The reason there is a mound at Pueblo Grande is erosion. Mud from upper story roofs and walls have been eroding away for hundreds of years. Water, wind, and vibrations have been at work to weaken the mound so that, given time, the mound would continue to erode away, lower and lower, until it was merely a bump on the ground. At least they would if efforts were not set in place to preserve the mound as we know it today.
The National Park Service, the City Archaeologist and PGM maintenance staff began stabilization efforts around 1990 to mitigate the effects of vibrations and rainfall. Rock and dirt fill has been placed into the excavated portions of the mounds with the exception of the room at the southwest corner. Dirt has been placed up against the sides of the outer walls, offering support. Mudslinging volunteers come out once a month during the nicer months of the year and re-plaster walls, so erosion damages new mud before it can affect original walls. Trees and shrubs are not allowed on the mound as the roots could cause serious structural damage.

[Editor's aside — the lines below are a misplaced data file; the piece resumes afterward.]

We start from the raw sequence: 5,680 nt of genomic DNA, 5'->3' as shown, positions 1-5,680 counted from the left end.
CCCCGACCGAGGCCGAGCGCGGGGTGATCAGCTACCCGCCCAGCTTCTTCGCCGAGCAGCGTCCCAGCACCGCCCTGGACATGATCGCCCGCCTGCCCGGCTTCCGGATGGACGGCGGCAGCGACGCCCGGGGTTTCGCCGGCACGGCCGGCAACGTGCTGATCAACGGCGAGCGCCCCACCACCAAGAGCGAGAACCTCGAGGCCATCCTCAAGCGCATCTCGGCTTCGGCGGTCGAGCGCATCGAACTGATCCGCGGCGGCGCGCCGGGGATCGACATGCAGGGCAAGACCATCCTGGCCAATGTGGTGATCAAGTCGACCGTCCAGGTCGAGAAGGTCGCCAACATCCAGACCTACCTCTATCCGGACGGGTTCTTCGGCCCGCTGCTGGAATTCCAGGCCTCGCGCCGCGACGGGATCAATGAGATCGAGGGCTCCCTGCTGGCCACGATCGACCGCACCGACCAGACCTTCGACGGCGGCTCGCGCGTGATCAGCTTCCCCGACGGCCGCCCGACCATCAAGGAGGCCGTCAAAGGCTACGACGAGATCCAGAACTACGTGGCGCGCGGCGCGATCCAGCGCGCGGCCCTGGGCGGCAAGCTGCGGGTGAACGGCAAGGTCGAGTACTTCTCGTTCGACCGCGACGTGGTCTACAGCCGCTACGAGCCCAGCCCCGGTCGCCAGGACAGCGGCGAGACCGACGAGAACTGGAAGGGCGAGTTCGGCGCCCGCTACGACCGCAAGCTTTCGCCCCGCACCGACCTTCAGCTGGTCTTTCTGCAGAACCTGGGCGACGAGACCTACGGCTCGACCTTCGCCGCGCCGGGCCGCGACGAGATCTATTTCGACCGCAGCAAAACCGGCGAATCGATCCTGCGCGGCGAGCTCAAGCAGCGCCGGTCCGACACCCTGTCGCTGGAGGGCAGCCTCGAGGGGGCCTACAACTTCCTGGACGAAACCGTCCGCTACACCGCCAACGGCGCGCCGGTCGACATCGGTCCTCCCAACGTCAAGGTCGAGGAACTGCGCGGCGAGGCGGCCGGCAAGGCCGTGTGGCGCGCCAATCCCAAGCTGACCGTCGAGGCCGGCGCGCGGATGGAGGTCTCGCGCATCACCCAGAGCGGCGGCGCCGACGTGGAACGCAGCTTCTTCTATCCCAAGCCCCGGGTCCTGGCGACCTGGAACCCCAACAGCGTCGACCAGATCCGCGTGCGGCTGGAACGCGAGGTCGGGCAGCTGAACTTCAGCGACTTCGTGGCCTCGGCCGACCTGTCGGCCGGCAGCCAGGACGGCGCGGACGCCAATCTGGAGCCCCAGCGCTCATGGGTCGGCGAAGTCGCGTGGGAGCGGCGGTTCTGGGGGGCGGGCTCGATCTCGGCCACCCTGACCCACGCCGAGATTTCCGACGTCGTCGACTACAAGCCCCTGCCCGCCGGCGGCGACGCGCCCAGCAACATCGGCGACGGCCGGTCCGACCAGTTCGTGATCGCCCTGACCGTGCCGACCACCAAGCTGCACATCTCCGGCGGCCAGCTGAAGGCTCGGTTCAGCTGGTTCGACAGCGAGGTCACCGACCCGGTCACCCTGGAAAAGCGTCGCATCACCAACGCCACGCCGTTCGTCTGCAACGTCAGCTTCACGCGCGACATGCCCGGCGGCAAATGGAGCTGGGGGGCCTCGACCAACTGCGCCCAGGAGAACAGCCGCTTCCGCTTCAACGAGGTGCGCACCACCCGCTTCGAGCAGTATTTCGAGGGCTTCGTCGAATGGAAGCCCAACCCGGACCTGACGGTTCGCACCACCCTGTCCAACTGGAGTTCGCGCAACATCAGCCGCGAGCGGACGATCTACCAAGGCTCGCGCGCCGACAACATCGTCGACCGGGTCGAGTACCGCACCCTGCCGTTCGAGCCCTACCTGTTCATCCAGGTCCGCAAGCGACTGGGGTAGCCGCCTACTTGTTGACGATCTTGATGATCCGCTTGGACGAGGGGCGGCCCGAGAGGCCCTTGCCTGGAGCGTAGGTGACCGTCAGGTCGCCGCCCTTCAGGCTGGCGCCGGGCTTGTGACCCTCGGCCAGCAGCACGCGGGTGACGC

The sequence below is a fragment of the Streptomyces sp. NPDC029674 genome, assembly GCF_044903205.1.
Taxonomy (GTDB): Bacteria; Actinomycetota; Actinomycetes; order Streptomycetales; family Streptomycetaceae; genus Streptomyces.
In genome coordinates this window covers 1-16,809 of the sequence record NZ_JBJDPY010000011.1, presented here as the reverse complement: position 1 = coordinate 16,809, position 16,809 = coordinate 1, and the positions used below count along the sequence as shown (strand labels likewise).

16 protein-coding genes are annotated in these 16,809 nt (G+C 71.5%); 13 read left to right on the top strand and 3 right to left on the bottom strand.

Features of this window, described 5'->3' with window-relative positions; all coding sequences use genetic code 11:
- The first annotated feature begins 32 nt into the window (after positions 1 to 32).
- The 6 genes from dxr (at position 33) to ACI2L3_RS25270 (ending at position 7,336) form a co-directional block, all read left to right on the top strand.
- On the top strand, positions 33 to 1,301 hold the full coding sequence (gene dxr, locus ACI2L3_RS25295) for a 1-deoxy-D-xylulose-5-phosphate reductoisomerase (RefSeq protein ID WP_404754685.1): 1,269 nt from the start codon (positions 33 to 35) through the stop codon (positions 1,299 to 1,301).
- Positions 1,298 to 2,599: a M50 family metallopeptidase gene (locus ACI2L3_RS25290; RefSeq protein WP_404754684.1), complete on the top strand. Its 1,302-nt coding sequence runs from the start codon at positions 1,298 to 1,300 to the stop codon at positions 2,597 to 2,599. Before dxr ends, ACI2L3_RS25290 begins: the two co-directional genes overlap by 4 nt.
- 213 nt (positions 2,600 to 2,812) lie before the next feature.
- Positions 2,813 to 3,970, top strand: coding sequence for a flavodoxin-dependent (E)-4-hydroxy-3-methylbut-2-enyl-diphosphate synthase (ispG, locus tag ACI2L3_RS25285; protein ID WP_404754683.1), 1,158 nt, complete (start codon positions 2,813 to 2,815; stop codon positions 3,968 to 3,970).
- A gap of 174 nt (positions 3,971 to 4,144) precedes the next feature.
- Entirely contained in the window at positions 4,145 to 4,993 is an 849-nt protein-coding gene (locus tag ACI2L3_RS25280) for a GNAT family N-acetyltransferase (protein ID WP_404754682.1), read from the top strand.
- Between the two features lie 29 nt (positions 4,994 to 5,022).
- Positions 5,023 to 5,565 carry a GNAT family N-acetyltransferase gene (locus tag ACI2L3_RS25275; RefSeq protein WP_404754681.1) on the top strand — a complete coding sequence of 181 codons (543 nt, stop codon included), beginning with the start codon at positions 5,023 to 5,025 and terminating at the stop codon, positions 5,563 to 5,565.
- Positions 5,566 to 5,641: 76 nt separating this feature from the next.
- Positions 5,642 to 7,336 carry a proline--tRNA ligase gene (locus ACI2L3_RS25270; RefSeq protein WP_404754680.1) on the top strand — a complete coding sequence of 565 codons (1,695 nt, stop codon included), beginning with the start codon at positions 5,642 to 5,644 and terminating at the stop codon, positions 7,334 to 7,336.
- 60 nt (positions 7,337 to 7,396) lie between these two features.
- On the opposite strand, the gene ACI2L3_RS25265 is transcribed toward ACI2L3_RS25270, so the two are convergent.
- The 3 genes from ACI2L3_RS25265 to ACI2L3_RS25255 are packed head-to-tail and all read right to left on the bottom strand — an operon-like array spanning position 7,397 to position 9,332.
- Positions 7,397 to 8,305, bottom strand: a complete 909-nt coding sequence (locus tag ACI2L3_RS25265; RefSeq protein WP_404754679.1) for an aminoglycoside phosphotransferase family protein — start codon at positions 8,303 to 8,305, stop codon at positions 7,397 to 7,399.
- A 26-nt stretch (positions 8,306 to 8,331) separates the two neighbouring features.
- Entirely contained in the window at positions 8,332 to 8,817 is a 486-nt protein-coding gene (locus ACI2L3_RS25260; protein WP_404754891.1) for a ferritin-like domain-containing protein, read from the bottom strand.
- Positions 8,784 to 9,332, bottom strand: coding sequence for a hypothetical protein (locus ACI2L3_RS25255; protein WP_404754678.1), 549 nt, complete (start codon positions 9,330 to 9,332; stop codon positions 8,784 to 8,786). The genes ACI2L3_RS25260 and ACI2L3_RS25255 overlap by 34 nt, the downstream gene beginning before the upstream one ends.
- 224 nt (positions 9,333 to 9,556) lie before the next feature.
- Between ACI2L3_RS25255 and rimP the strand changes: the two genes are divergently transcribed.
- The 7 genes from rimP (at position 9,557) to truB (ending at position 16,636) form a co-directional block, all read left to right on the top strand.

Drains have been installed along the trail on the mound and in specific areas where water was observed to be pooling and causing erosion. The drains were carefully placed in a way that they would not impact the mound itself, but that they would effectively carry water away to where it would not damage the mound structure.
One other cause of erosion and damage is from burrowing creatures such as squirrels or ground squirrels. As much as we love to see these animals while we are out and about, we do need to keep their numbers under control. There are occasions where we will trap these little critters and relocate them to an area where they will not be able to do harm to any archaeology.
We will cover the more about the mudslingers, their support efforts and mound preservation in a later posting. If you would like to be a part of this fun and helpful group, contact the museum for more information on volunteering.
Posted by Dan Gronseth - Park Ranger II